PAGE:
Cataracts are a common occurrence in individuals who are at least 60 years of age. However, this clouding of the lens of your eye can negatively affect your life in several ways. Cataracts can take away your independence, increase the risk of falls and hip fractures, and even increase your chance of mortality. At Wichita Vision Institute, we are proud to offer treatments for cataracts. Keep reading to learn what you need to ask regarding this condition.
How Do I Know if I Have Cataracts?
Generally, if you are at least 60 years old and your vision has started to cloud or become fuzzy and colors do not appear as vibrant as they used to, you may need to seek treatment for cataracts. These symptoms may begin as early as your 40s or 50s. Other early indications including poor night vision, double vision, and halos or glares around lights. Risk factors of this condition include diabetes, trauma to the eye, smoking, heavy drinking, a poor diet, or using steroid tablets or eye drops.
What Tests Will Be Conducted?
Besides your comprehensive eye exam, our ophthalmologist will:
- Inspect the front of your eyes, including the lens, with a special microscope known as a slit lamp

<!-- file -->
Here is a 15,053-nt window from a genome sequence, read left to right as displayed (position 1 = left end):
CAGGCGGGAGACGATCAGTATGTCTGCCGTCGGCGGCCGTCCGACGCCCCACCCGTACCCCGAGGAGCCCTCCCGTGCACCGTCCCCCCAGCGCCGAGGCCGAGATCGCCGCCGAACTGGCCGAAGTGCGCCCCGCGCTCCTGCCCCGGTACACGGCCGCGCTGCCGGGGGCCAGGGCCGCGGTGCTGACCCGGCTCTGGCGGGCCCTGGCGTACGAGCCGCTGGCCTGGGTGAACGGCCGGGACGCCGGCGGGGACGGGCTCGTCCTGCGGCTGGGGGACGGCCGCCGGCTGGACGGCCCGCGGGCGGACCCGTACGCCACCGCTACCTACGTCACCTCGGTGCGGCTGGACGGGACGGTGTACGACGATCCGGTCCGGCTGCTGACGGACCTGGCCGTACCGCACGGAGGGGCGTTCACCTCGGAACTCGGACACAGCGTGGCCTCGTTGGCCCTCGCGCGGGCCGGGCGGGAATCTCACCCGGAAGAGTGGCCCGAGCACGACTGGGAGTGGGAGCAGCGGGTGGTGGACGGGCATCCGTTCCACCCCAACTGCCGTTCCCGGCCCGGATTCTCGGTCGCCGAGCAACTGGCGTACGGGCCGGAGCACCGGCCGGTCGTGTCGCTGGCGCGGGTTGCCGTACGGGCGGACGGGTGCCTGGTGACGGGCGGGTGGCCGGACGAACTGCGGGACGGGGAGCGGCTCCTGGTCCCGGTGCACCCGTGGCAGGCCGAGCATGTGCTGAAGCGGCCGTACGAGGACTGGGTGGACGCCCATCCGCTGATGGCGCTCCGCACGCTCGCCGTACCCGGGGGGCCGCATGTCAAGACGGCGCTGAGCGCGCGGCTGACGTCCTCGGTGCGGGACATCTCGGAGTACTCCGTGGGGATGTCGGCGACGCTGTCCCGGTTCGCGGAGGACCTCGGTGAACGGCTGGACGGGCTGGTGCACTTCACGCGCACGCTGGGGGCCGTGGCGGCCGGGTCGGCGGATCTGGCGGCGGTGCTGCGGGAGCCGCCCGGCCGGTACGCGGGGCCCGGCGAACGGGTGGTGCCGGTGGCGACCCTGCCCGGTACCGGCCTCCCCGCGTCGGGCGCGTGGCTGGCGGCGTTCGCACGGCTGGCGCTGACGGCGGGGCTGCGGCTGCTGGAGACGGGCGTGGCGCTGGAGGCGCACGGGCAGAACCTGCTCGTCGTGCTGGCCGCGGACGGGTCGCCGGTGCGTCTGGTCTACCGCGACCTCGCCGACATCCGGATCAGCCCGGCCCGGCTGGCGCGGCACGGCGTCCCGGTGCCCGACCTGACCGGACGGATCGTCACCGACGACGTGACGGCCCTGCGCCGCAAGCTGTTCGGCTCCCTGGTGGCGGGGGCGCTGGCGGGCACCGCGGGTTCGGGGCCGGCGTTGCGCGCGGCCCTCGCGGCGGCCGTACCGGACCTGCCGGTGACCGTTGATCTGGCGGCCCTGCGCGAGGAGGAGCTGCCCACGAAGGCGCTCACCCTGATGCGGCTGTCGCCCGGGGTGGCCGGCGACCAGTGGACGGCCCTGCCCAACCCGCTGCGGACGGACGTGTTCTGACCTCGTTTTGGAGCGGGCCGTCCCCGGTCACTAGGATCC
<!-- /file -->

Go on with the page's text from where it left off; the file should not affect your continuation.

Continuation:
- Use special drops to dilate your eyes and open up your pupils. This allows her to examine inside your eyes, including the optic nerve, retina, and lens.
- Conduct a visual acuity test (such as having you read an eye chart) to assess your near and distance vision. You may simply require a different prescription for your glasses.
Will I Need Eye Surgery?
If you have cataracts and they remain small, you may not need to have them removed. However, you should consider cataract surgery if they begin to interfere with your daily activities, such as reading, writing, seeing at night, or driving. Cataract surgery is one of the most frequently performed procedures in the world and involves removing the cloudy lens and replacing it with an IOL, or artificial intraocular lens implant.
What IOL Lens Options are Available?
IOL technologies available include standard lenses and monofocal lenses. Monofocal IOLs can correct vision at a particular field of distance, either near, intermediate, or far. Cutting-edge accommodative or multifocal lenses can be implanted to help you see both far and near objects. This can reduce, or eliminate completely, the need for glasses. Furthermore, toric intraocular lenses may be used to improve distance vision and correct astigmatism. However, you may still need reading glasses. During your consultation, you can discuss with our ophthalmologist the best IOL technology for your unique vision needs.
Schedule Your Initial Consultation Today
Cataracts are a natural part of aging, but they do not have to take your independence. For more information, talk to Dr. Patel and the friendly professionals at Wichita Vision Institute in Wichita. Contact us today to schedule your consultation!